• My mega-campsign "The Coming Dark" has been going through some serious rework in my head; looking back on what is my first creation for 4th Edition I see a lot of things I did terribly, terribly wrong. So I'm reworking 99% of it and intend to release this for D&D Next as soon as it is possible (assuming it is possible... Licensing for Next is unknown at this time).
  • I have a lot of other small projects in the works. Not sure what I'm going to do with them right now, but until D&D Next is released it might be a toss up between 4th Edition and Pathfinder.
  • I have a couple of programs in the works, such as character and monster builders for D&D Next I've started on We'll see if they ever get to see the light of day.

Beyond that, stay tuned everybody... Lot more to come from us!


The Mathematics of Fixed Damage

Ever since I conceived the idea for creating A Night in Seyvoth Manor, I've been debating whether to use fixed damage values for the monsters and traps or not.

The general consensus is that using fixed damage values speeds up the encounter, primarily because mathematics becomes simpler. You don't have to read a handful of dice, add the modifier and figure out the total; it's one nice round number. No more fistfuls of dice!

The problem with using that premise in 4E is that the number is pretty much always the same. First off, when converting a monster's damage roll to a fixed number you kind of have to use the average of the damage; using anything other than the average wouldn't make sense (this is not taking "difficulty" in to consideration... we'll get to that later). But an inherent aspect of 4E is that, for any given level, all the monsters average the same amount of damage. That's by design in 4th Edition.

Damage, By the Numbers

As a point of reference, here are the average die values as presented in my 4E Dice Roller and in Sly Flourish's Die Roller:

Minion: 7 damage
Low: 10 damage
Medium: 14 damage
High: 17 damage
Limited High: 21 damage
Hardcore: 28 damage

Based on that, the first problem I have with using fixed damage would be that every monster would cause 14 damage, so for argument's sake let's make it a nice round number like 15.

Everything becomes 15 damage. Again, that's by design in 4th Edition; doing anything contrary to that risks unbalancing things. Sure there might be some exceptions to the rule - some things might do 10, some things might do 20 - but all in all it's the same average damage, over and over again. While creating my monsters for A Night in Seyvoth Manor, I actually got sick of writing "15 damage" in almost every stat block.

Critical Hits

One issue is how to handle critical hits. Gone are the days of the "ghetto crit" that could happen now; statistically speaking, a player is over three times more likely to roll maximum damage on a d6 (16.7%) than rolling a natural 20 (5%), so at low levels and players who may not have magical items a critical hit borders on being meaningless. So what do you do with critical hits and fixed damage? Double it? Add a die?

I thought about doubling the damage, but is that really "special"? With fixed damage, that's not much different than hitting twice. I tried to mitigate it by adding critical hit effects to monster powers, but sometimes  it feels like a lot of excess work.

Characters, By the Numbers

To figure out the effectiveness of fixed damage I decided to compare the above values to two different characters that would be playing such an adventure. Considering that it's a 6th level adventure, I created the weakest character I could think of (level 6 human wizard w/ 12 Constitution = 42 HP) and the toughest I could muster (level 6 dwarf battlemind w/ 21 Constitution and Toughness feat = 71 HP).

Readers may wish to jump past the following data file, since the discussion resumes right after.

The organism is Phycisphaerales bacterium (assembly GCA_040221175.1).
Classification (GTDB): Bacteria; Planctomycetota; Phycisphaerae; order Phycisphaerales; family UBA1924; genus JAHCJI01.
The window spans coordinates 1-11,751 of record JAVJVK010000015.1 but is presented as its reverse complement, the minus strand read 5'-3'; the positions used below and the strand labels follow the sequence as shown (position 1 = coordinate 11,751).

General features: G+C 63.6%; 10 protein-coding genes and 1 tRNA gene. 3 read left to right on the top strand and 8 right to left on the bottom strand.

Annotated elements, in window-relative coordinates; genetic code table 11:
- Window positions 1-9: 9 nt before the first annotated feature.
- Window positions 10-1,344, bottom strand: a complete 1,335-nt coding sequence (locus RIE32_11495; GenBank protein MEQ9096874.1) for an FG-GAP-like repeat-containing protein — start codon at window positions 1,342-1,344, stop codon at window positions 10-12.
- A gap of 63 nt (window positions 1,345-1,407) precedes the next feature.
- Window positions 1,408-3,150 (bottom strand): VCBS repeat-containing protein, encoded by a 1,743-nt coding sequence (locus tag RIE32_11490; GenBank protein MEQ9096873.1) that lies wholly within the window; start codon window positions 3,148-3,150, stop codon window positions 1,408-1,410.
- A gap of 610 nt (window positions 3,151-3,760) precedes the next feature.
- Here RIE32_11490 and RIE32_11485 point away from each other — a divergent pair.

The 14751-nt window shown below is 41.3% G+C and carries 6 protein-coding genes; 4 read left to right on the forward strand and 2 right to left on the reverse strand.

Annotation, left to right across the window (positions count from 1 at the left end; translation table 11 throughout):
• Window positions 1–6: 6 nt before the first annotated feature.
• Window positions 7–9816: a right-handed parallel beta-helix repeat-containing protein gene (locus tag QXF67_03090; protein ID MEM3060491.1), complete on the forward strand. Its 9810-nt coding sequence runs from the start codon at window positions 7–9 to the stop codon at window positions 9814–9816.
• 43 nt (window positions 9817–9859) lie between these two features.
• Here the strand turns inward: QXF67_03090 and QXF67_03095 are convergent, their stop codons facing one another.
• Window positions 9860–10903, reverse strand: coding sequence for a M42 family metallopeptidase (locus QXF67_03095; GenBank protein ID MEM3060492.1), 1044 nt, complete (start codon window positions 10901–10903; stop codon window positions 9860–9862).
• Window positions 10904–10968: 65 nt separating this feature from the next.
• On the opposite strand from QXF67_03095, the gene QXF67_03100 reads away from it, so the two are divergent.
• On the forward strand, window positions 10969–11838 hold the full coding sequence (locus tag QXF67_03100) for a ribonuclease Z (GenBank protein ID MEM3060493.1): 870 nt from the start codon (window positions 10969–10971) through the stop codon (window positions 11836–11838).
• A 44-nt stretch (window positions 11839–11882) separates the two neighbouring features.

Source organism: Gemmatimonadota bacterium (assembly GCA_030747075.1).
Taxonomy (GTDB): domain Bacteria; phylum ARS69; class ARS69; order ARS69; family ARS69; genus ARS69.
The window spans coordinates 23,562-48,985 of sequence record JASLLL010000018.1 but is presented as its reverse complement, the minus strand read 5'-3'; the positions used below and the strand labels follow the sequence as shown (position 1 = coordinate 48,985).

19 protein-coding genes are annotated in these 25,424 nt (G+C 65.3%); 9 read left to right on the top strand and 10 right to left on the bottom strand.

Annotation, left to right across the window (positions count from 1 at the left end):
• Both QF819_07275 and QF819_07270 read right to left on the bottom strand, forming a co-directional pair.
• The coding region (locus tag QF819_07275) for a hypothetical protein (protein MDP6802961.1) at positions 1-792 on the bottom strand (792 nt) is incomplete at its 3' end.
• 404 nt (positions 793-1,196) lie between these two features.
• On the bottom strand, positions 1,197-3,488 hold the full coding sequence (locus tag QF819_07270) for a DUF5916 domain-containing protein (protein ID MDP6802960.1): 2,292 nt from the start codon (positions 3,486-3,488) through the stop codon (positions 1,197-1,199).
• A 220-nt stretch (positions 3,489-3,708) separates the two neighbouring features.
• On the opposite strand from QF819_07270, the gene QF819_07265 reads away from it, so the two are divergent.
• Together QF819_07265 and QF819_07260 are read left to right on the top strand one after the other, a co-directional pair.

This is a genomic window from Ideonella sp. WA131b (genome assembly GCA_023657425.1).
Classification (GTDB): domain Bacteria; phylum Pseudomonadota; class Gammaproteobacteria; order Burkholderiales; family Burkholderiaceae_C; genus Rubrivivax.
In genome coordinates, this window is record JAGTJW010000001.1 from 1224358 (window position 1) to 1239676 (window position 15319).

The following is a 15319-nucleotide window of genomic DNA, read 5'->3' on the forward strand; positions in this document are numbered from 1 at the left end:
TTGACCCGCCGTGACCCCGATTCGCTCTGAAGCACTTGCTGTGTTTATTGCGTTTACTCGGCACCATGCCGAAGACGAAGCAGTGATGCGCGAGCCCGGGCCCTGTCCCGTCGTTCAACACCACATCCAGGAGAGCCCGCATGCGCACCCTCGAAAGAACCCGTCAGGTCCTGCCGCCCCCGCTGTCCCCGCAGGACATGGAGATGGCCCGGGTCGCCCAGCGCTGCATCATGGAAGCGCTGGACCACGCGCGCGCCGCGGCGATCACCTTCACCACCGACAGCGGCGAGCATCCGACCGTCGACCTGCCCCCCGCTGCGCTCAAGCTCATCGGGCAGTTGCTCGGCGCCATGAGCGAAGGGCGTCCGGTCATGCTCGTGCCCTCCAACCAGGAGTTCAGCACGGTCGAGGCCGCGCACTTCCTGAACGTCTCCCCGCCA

Using 15 as the base damage, it would take three shots to knock the wizard unconscious and five hits to drop the dwarf. That's arguably acceptable, but the problem becomes apparent when you realize that the wizard doesn't need a 12 Constitution... He could have a ONE as his Constitution (31 HP) and it would have the very same effect: he'd be at 1 HP after the 2nd attack and drop on the 3rd.

This means that the Constitution value - unless it's your primary stat - isn't as important. In the above case, if I knew the end result would be the same I'd consider leaving my Constitution as an 8 and boosting all my other attributes. After all, what's the point? It's not like a "lucky" damage roll might hurt... Spending the points to up my CON by 4 could be considered a waste.

I also compared the damage to the players Fourthcore game I'm currently participating in, who happen to be 6th level: we all have 60, 48, 51, 50 and 63 HP (average 54.5 HP). Using the 15 damage base rule, four out of five of us would get dropped in 4 hits. Despite the disparity in HP (12 points between the highest and lowest of the four that would be dr0pped), it all boils down to AC and not HP.

Time, By the Numbers

So, strictly from a mathematical perspective, I'm starting to not like fix damaged. But the question is: does it really improve play speed? With fixed damage do encounters blow by so quickly that it's worth the lack of randomness?

Many have pointed out that fixed damage improves combat speed considerably in epic tier, where you can expect pretty much any attack to use no less than 4 dice. And god help you if you crit, 'cause then you might be wheeling out five more dice. Oh and Sneak Attack, so there's four more. Or Hunter's Quarry. Or Warlock's Curse. Or assassin shrouds. Or this... or that... Bonuses galore. The days of throwing a bucketful of dice to determine damage are not forgotten. And it's not like past editions where the mage might have to roll 40d6s worth of damage every now and then... that's pretty much on every attack.